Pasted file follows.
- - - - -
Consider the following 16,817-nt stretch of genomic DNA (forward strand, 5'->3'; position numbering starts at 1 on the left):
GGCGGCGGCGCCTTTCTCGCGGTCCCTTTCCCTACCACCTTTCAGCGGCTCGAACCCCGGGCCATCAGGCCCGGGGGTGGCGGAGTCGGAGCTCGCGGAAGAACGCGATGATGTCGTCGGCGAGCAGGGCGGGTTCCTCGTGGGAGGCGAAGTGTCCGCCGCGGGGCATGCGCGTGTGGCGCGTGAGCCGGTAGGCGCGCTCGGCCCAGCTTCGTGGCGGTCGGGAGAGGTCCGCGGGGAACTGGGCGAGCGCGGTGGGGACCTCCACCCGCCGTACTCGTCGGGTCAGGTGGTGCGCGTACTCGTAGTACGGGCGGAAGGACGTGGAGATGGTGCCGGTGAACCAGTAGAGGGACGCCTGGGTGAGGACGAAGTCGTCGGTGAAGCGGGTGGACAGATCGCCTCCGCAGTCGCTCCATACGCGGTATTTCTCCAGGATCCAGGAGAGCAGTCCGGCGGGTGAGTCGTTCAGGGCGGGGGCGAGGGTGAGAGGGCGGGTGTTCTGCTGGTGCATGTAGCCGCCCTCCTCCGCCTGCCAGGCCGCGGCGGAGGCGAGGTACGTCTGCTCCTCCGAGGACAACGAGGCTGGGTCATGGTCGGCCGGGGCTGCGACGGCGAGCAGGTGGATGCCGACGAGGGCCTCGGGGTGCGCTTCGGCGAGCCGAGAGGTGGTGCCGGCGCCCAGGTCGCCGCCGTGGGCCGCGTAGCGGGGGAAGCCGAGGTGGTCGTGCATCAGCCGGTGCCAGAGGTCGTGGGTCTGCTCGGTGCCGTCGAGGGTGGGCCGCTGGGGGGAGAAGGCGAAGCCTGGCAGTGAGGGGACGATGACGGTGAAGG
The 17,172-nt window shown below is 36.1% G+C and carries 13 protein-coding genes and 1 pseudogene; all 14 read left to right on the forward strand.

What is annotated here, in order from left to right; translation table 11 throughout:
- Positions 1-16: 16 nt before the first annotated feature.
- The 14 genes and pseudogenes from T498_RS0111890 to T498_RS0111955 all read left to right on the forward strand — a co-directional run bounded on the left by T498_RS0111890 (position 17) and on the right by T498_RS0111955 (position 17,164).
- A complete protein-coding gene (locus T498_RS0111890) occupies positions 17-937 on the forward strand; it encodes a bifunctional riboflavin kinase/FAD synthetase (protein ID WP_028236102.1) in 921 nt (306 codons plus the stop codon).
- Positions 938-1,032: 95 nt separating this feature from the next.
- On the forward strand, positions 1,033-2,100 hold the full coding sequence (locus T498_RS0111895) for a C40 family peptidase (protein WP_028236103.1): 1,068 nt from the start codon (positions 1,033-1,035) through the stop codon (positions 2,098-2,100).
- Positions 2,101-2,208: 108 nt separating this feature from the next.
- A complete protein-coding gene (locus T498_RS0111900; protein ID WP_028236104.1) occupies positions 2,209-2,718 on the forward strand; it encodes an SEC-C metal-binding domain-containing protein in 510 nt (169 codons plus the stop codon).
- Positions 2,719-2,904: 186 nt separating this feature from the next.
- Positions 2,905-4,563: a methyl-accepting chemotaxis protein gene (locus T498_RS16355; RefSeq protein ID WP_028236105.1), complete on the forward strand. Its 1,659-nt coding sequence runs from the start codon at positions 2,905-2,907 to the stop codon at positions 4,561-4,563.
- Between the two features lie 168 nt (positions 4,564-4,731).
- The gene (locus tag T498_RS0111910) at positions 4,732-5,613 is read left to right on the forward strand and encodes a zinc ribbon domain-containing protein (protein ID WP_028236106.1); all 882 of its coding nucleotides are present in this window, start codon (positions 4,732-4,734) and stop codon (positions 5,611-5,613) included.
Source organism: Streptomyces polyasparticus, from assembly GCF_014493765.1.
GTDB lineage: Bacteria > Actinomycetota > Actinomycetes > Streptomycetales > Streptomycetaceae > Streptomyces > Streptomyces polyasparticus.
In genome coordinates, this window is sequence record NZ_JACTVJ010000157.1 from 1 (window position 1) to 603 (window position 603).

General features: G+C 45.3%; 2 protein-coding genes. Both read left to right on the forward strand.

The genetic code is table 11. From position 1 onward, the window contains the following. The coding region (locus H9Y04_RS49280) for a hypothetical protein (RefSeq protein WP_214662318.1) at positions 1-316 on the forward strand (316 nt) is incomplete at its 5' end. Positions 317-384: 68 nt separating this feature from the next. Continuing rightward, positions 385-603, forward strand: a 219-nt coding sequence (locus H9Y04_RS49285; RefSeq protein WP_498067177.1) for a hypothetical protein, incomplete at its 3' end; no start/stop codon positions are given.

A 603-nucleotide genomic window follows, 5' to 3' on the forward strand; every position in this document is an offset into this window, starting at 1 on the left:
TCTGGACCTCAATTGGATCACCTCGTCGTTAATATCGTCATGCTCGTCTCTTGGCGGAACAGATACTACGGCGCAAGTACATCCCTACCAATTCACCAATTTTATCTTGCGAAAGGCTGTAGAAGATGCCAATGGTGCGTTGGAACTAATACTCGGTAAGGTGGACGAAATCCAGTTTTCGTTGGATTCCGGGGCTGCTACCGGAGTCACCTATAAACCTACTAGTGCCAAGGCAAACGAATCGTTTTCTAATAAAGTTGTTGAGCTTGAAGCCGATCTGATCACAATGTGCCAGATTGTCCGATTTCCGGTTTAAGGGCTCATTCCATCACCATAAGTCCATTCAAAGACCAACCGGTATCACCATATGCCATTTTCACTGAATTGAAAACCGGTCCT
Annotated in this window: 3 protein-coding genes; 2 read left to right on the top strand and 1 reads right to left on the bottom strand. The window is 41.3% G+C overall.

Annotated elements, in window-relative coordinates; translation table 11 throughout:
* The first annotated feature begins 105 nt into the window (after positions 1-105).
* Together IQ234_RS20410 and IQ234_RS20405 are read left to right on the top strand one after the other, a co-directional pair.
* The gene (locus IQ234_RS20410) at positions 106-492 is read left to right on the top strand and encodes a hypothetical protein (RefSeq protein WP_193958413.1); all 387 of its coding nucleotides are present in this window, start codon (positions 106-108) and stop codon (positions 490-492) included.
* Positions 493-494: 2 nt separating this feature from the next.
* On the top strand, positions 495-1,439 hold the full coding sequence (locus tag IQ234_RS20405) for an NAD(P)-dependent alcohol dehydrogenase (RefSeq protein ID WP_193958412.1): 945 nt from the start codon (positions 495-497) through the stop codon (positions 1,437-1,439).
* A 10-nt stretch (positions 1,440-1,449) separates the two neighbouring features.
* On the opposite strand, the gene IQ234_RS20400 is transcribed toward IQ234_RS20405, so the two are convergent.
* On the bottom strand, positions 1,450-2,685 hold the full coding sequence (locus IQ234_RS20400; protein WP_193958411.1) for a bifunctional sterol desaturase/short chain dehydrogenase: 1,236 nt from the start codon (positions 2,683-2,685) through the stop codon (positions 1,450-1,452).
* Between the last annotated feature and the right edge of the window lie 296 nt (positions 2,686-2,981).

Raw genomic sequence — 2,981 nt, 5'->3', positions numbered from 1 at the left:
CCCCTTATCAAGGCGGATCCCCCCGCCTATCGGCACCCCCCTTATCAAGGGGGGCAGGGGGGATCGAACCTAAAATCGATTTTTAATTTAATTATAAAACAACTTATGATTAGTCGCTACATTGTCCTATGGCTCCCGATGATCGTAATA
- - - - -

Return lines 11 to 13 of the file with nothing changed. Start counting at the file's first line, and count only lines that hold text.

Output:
- A complete protein-coding gene (locus T498_RS0111900; protein ID WP_028236104.1) occupies positions 2,209-2,718 on the forward strand; it encodes an SEC-C metal-binding domain-containing protein in 510 nt (169 codons plus the stop codon).
- Positions 2,719-2,904: 186 nt separating this feature from the next.
- Positions 2,905-4,563: a methyl-accepting chemotaxis protein gene (locus T498_RS16355; RefSeq protein ID WP_028236105.1), complete on the forward strand. Its 1,659-nt coding sequence runs from the start codon at positions 2,905-2,907 to the stop codon at positions 4,561-4,563.